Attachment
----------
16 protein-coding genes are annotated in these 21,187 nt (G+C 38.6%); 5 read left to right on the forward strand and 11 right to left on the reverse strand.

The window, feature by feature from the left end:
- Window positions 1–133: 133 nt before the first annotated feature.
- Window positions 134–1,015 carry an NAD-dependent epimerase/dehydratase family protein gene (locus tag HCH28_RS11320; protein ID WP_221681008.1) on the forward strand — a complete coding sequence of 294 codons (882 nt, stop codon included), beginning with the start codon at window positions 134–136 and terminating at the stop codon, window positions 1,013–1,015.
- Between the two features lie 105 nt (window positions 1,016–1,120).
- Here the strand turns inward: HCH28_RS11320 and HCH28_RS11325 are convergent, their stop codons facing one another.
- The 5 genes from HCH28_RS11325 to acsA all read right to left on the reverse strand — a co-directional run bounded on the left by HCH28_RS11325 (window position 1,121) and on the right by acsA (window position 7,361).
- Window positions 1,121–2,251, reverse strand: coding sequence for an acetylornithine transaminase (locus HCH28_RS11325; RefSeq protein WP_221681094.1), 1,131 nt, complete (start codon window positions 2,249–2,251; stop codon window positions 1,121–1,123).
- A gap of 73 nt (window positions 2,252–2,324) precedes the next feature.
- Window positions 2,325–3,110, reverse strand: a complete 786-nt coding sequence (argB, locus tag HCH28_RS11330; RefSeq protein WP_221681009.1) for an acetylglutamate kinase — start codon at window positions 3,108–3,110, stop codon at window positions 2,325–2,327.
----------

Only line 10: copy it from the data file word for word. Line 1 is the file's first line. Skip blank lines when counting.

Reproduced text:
- Window positions 2,325–3,110, reverse strand: a complete 786-nt coding sequence (argB, locus tag HCH28_RS11330; RefSeq protein WP_221681009.1) for an acetylglutamate kinase — start codon at window positions 3,108–3,110, stop codon at window positions 2,325–2,327.